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As news abounds of big profits for law firms and soaring salaries at the top of the market, general counsel are under increasing pressure to find new legal partners that can offer smarter and more flexible services, more cheaply. As a result, contract lawyer services — where outside lawyers and legal tech experts are hired on a case-by-case basis — are thriving.
Providers say they can carry out work for GCs at a half to a third of the cost of private firms. While cost was initially the main selling point, access to outside expertise is “an equally strong motivating factor today”, says Veta Richardson, president of the Association of Corporate Counsel.
Their growth is also an indication that “new law” services are building trust with in-house clients. “We GCs have a deep understanding of our buying needs, and it’s a smorgasbord right now,” says Janet McCarthy, chief legal officer at Santa Fe Group, a corporate advisory business.
“If you are a GC who is not thinking beyond who is on your [firm] panel and fixed-fee arrangements, you are negligent in the conduct of your job.”
Many of the names in this sector have become well known to GCs: Vario, Peerpoint, UnitedLex and Obelisk to name a few. Some were set up by private firms, including Vario (Pinsent Masons) and Peerpoint (Allen & Overy), which noted a trend towards flexible arrangements early.
Others are independent platforms, such as Axiom and Elevate, while Lawyers On Demand (LOD) was spun out of a law firm in 2012 and bought out by private equity house Bowmark Capital in May.
“We’re at a stage where potentially it’s hard for GCs to navigate,” says Simon Harper, co-founder of LOD. “But fast forward five years and it will resolve itself. The market will become clearer and GCs will get used to the complex landscape,” he says.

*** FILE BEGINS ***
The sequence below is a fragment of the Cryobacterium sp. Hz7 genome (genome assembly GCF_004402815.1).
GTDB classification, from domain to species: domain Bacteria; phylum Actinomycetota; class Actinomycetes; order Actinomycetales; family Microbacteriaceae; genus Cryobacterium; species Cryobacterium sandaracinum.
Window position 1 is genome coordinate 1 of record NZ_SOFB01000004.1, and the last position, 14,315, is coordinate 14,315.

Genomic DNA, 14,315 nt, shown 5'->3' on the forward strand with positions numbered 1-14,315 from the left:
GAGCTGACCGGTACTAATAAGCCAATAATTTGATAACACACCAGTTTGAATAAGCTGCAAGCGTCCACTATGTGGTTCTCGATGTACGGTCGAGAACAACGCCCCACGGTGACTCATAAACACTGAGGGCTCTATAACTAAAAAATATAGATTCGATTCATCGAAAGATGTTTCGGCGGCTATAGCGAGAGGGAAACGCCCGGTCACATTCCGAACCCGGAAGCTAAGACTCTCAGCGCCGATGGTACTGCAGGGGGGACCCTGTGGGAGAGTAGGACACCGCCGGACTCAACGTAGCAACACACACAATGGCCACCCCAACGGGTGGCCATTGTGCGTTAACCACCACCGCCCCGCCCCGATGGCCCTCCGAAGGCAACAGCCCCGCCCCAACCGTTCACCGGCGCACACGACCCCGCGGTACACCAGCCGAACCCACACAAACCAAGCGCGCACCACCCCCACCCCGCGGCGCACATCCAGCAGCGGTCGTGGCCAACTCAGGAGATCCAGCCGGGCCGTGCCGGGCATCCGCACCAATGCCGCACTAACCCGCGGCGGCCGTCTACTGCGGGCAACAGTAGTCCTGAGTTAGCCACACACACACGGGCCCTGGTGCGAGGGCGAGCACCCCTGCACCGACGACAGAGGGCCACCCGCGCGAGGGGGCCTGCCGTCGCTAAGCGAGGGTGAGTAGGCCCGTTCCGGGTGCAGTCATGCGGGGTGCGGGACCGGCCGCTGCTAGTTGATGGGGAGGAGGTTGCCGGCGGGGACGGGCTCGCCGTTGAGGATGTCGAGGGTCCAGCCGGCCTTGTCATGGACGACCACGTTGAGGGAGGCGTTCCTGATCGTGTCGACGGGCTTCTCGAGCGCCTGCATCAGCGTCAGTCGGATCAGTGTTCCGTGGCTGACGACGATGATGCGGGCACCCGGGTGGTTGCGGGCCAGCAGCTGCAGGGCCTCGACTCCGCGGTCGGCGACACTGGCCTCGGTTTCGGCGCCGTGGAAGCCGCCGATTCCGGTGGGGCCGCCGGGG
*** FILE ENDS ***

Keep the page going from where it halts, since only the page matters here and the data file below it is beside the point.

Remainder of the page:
Since the financial crisis, in-house legal teams have grown, becoming more powerful and influential within their businesses. While this gives them greater capacity and expertise to handle new regulatory hurdles, from data protection laws to Mifid II, the increased bill from larger legal teams puts pressure on GCs to keep other costs down, says Tony Williams, founder of legal consultancy Jomati.
“In many institutions lawyers are among the highest-paid people in the business, so using [outsourcers] makes sense,” Mr Williams adds.
Contract lawyer platforms have attracted legal talent with their flexible models. The majority are senior associate level or above and many have in-house experience. “For an in-house team to get people like that gives a high degree of comfort without getting them on the payroll,” says Mr Williams.
Could it become the norm for GCs to entrust their most important work to a flexible-working collective? “If you’re dealing with sensitive litigation or a major investigation I can imagine why you would want to go to a big law firm” says Ms McCarthy. “When you go to the board there is a desire to see a brand. [But] as that trust develops, you will see GCs . . . start to extend the relationship.”
She adds: “The disrupters coming into the legal ecosystem are giving law firms a run for their money.”